On Friday, The Wall Street Journal reported that Amazon plans to open its first grocery store in Los Angeles, possibly by year’s end. The Journal reported that Amazon had signed leases for at least two other grocery locations that could open early next year. Sources told The Journal that the company was looking into locations in San Francisco, Seattle, Chicago, Philadelphia and Washington, D.C.
Amazon is also reportedly looking to buy regional grocery chains.
The Journal reported that the new Amazon grocery stores wouldn’t compete directly with Whole Foods stores, and that they would sell a wider selection of products.
Whole Foods, even though owned by Amazon, still doesn’t sell a lot of products that Amazon would sell in a differently oriented mass-oriented grocery chain. Products like Coca-Cola, Kraft American Cheese, personal grooming products that contain all sorts of chemicals, and so on. Amazon.com sells these items, so they have data regarding how popular cases of Cheetos would be.
I was amazed (and pleased) that these kinds of items did not suddenly appear at Whole Foods once Amazon bought them, actually.
Probably good news for the American food consumer1 – the GMA is crumbling.
A succession of high-profile, global companies have terminated their memberships with the Grocery Manufacturers Association (GMA)—the self-professed “voice of the industry”—rapidly undoing some 110 years of work the trade association had done to amass influence in US politics. In July 2017, as first reported by Politico, the Campbell Soup Company decided to leave GMA by the start of 2018, saying the trade association no longer represented its views. Three months later, the world’s largest food company, Nestlé, announced it was following suit. Then the floodgates opened, with Dean Foods, Mars, Tyson Foods, Unilever, the Hershey Company, Cargill, the Kraft Heinz Company, and DowDuPont all opting to leave, as well.
These high-profile departures will likely cost GMA millions of dollars in lost membership dues; one top lobbyist with a former member company speculates the association may lose about half of its former financial might. In 2016, GMA reported spending nearly $35 million on lobbying initiatives.
Publicly, the companies that left GMA are mostly vague about their reasons for defection. Privately, though, their executives have complained about disagreements with management, arthritic association bylaws, and a seeming unwillingness to budge on issues. As the lobbyist puts it, rather than trying to evolve with consumer demand, GMA leadership chose instead to be pugnacious about issues like GMO transparency and improved food-package ingredient labeling.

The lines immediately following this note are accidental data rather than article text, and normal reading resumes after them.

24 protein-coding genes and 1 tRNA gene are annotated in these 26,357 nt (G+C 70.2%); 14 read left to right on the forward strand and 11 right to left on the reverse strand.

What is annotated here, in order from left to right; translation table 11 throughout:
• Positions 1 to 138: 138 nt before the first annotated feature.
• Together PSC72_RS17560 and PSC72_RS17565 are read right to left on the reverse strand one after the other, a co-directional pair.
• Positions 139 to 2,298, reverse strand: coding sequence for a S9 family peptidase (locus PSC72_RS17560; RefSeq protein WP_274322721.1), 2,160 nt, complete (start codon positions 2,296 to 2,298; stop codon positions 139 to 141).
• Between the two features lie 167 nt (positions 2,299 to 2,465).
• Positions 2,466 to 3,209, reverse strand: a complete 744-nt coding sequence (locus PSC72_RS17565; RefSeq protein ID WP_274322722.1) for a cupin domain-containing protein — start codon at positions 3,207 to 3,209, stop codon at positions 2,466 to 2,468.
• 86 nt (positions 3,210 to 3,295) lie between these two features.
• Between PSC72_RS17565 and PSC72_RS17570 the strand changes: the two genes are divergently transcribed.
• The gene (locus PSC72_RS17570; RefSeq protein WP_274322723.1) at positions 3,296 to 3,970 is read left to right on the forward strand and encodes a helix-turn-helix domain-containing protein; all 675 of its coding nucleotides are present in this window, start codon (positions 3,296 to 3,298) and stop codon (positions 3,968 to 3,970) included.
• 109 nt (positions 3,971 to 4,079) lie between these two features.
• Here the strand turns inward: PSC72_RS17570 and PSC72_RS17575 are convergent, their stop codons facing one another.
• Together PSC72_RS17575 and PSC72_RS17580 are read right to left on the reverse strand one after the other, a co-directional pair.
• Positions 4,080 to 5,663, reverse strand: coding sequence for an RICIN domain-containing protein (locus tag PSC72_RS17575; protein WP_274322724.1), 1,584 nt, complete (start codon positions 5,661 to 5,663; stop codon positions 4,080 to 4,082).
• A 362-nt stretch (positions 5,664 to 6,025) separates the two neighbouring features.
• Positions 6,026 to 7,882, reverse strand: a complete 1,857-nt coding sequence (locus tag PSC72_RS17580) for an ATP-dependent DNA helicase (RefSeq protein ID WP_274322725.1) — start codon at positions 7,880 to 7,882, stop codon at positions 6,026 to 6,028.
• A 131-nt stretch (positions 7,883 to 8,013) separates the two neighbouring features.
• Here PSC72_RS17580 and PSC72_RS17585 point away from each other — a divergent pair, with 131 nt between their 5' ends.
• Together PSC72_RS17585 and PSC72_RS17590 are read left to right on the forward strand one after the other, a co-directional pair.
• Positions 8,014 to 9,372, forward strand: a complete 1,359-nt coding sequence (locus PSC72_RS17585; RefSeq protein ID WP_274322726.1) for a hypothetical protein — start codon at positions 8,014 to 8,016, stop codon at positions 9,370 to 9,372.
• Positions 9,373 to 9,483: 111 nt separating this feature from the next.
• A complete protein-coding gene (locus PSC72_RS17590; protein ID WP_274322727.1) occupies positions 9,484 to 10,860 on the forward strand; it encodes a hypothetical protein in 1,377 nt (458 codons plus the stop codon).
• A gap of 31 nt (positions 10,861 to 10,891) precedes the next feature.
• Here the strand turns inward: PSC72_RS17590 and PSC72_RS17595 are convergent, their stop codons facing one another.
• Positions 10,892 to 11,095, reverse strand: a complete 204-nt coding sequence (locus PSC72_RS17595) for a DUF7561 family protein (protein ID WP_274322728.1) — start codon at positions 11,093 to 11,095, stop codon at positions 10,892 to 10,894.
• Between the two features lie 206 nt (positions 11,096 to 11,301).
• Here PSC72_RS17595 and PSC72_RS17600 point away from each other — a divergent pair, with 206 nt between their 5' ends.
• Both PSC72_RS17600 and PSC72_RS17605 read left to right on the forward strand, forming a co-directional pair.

New York University nutrition and food studies professor Marion Nestle says a wounded GMA is unequivocally a good thing for everyday people eager for better access to information about the foods they’re eating.
“The positions that GMA took were really, really retrogressive on a range of consumer issues,” Nestle says. “All these companies are trying to position themselves as being consumer-friendly.”
Companies are increasingly under pressure to find growth in a market where more and more consumers are seeking healthier fare, whether they’re buying organic baby food, cereal without artificial colors or meats raised without antibiotics.
As legacy brands lag, food companies have two options: Change to compete or buy up the new brands that are already growing rapidly.
With each episode of discord, both internally and publicly, it becomes harder for GMA to convince its members to pay fees to belong to a trade group that’s rife with division and, at times, fights against issues they either don’t want fought or don’t want to be associated with.
“More than one food industry lobbyist has told me that they spend more time lobbying their industry association than they do Capitol Hill,” said Scott Faber, vice president of government affairs at the Environmental Working Group.
Many in Washington think GMA has been tone deaf as it has, in some cases, kept up lavish spending even as its members are cutting costs and laying off workers to meet their quarterly targets.
“I don’t know a single challenger brand that’s said ‘hey, I need to join GMA,’” said John Foraker, the founder and former CEO of Annie’s.
My favorite quote comes from Jeff Nedelman, who was a VP of communications at GMA during the 1980s and ’90s: “To me, it looks like GMA is the dinosaur just waiting to die.”
Like so many other tech-centric new businesses, online grocery is a major topic, and yet it seems few people actually use the service.
While Wal-Mart and other retailers, including Ahold USA and Meijer Inc., are pouring money into ramping up online sales, the grocers are also buckling down on the basics of the produce department. That’s because high-quality fruits, vegetables and other fresh foods are emerging as a physical store’s best defense against growing competition from Amazon.com Inc.
Many customers decide where to shop based on the quality of the produce, and—for now—most shoppers want to pick their own ripe tomatoes or perfectly green heads of lettuce, say grocers and industry researchers. Shoppers who don’t buy groceries online most often cite the desire to pick their own produce as the reason, according to an online survey from Morgan Stanley earlier this year.